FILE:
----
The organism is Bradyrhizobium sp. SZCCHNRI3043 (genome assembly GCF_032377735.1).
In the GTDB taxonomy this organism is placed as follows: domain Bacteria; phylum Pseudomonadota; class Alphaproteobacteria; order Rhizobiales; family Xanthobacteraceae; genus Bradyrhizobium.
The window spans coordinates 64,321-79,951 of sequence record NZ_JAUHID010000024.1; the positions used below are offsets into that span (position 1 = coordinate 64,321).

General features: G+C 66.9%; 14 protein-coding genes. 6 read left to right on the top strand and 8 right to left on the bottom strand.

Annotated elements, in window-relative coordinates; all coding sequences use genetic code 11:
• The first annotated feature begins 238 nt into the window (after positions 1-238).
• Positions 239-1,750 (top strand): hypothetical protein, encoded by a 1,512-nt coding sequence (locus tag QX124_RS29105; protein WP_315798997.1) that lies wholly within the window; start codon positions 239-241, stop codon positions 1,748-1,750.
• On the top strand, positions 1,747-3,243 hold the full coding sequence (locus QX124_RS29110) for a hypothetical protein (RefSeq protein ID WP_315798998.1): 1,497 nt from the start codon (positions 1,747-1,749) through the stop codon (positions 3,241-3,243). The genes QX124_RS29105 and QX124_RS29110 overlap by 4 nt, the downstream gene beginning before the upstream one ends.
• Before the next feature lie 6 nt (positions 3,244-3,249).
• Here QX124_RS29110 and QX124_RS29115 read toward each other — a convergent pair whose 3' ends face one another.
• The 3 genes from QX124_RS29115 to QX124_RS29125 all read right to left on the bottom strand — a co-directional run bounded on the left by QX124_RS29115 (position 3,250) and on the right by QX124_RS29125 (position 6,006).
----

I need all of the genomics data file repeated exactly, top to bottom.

The organism is Bradyrhizobium sp. SZCCHNRI3043 (genome assembly GCF_032377735.1).
In the GTDB taxonomy this organism is placed as follows: domain Bacteria; phylum Pseudomonadota; class Alphaproteobacteria; order Rhizobiales; family Xanthobacteraceae; genus Bradyrhizobium.
The window spans coordinates 64,321-79,951 of sequence record NZ_JAUHID010000024.1; the positions used below are offsets into that span (position 1 = coordinate 64,321).

General features: G+C 66.9%; 14 protein-coding genes. 6 read left to right on the top strand and 8 right to left on the bottom strand.

Annotated elements, in window-relative coordinates; all coding sequences use genetic code 11:
• The first annotated feature begins 238 nt into the window (after positions 1-238).
• Positions 239-1,750 (top strand): hypothetical protein, encoded by a 1,512-nt coding sequence (locus tag QX124_RS29105; protein WP_315798997.1) that lies wholly within the window; start codon positions 239-241, stop codon positions 1,748-1,750.
• On the top strand, positions 1,747-3,243 hold the full coding sequence (locus QX124_RS29110) for a hypothetical protein (RefSeq protein ID WP_315798998.1): 1,497 nt from the start codon (positions 1,747-1,749) through the stop codon (positions 3,241-3,243). The genes QX124_RS29105 and QX124_RS29110 overlap by 4 nt, the downstream gene beginning before the upstream one ends.
• Before the next feature lie 6 nt (positions 3,244-3,249).
• Here QX124_RS29110 and QX124_RS29115 read toward each other — a convergent pair whose 3' ends face one another.
• The 3 genes from QX124_RS29115 to QX124_RS29125 all read right to left on the bottom strand — a co-directional run bounded on the left by QX124_RS29115 (position 3,250) and on the right by QX124_RS29125 (position 6,006).